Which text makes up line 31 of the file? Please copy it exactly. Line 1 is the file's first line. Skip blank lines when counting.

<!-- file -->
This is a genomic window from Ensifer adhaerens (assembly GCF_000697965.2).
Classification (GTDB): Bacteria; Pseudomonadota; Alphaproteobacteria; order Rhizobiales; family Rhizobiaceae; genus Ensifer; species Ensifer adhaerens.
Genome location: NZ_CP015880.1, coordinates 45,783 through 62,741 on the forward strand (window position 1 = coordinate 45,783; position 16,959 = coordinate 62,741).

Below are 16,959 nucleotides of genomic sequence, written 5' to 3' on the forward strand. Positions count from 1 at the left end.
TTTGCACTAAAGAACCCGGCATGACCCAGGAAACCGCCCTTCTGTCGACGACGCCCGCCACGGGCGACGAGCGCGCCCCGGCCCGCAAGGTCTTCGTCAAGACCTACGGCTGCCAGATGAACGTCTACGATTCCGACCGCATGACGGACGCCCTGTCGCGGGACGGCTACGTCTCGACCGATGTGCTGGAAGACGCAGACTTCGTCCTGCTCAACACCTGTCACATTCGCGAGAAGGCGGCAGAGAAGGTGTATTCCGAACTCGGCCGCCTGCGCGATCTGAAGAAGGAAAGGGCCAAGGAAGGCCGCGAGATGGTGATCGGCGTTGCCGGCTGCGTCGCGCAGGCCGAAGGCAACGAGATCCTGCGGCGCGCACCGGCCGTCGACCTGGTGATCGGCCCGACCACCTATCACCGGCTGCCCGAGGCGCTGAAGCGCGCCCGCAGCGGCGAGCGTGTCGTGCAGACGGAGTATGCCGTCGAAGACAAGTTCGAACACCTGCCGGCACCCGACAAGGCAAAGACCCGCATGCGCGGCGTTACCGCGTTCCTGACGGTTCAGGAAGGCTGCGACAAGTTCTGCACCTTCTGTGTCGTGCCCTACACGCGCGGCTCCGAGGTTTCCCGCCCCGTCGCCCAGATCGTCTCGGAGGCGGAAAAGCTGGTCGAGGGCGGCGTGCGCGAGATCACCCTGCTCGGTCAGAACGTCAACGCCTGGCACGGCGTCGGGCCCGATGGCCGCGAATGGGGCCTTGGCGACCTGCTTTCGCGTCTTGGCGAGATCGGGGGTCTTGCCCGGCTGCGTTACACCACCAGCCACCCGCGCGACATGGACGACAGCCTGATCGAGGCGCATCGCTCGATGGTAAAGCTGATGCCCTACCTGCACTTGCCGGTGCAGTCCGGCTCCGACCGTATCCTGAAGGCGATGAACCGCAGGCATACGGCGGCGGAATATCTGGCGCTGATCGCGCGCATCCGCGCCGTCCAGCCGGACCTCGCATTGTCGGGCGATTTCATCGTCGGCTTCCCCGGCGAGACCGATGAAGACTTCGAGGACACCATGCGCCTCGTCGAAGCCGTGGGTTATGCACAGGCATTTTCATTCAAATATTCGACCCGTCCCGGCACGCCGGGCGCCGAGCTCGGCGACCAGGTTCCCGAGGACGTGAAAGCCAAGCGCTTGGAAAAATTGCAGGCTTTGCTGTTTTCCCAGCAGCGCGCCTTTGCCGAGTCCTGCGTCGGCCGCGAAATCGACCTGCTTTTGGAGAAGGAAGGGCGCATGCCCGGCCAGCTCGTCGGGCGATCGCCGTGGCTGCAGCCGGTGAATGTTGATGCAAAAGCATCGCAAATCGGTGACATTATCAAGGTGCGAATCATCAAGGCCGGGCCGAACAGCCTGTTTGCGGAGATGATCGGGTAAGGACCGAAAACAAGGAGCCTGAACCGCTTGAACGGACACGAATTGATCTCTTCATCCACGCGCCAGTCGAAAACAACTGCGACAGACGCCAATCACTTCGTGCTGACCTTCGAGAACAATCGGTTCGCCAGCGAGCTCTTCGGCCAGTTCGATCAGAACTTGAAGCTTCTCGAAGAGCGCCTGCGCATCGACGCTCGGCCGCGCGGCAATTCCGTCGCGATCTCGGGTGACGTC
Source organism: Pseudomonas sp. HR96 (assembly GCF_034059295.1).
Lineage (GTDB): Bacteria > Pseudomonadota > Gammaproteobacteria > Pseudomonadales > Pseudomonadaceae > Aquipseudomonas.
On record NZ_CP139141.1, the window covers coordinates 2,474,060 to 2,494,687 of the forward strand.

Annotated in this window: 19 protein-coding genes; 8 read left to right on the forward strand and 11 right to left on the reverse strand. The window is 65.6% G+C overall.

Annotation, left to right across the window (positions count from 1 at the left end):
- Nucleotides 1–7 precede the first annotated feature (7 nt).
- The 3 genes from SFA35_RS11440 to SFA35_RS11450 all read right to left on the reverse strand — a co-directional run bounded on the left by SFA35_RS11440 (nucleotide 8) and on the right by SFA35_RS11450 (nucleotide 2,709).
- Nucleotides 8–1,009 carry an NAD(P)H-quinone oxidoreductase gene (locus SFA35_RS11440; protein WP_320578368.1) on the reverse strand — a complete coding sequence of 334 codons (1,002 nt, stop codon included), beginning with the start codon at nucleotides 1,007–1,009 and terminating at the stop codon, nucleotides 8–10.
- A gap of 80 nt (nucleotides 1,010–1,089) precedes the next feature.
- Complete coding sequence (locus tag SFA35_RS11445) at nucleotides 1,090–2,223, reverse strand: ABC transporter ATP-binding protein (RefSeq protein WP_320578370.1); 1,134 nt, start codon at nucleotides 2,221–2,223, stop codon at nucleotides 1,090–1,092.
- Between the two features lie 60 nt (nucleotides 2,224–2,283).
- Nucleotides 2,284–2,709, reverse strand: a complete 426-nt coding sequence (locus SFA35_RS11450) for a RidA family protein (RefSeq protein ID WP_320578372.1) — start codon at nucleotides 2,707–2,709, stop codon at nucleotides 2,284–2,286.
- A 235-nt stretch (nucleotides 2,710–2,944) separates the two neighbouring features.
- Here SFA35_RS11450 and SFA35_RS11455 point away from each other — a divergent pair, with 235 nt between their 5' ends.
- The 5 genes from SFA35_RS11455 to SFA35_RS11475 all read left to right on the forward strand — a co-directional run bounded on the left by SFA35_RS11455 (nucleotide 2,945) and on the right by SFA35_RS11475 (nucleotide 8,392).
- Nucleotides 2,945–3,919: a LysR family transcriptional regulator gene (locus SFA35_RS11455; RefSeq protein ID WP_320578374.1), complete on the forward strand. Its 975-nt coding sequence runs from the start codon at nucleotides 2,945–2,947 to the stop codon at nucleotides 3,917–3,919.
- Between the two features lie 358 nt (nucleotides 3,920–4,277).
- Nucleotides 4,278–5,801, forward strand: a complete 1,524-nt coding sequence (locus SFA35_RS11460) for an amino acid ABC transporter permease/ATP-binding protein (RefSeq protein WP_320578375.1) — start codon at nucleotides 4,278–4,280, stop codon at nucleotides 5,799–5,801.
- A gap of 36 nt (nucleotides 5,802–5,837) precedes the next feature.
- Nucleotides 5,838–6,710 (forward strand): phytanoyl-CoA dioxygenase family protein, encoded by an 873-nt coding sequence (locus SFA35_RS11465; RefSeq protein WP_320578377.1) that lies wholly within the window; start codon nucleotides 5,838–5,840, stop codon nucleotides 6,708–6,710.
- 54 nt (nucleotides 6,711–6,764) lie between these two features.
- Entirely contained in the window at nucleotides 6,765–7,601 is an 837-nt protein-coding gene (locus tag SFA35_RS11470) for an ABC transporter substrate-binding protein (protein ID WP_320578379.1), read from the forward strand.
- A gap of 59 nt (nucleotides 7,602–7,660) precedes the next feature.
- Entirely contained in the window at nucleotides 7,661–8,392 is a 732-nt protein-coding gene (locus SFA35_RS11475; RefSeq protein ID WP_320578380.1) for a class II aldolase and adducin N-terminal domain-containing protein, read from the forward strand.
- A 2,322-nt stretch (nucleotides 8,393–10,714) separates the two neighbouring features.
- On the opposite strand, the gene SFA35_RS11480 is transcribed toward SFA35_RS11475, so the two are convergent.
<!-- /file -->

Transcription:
- On the opposite strand, the gene SFA35_RS11480 is transcribed toward SFA35_RS11475, so the two are convergent.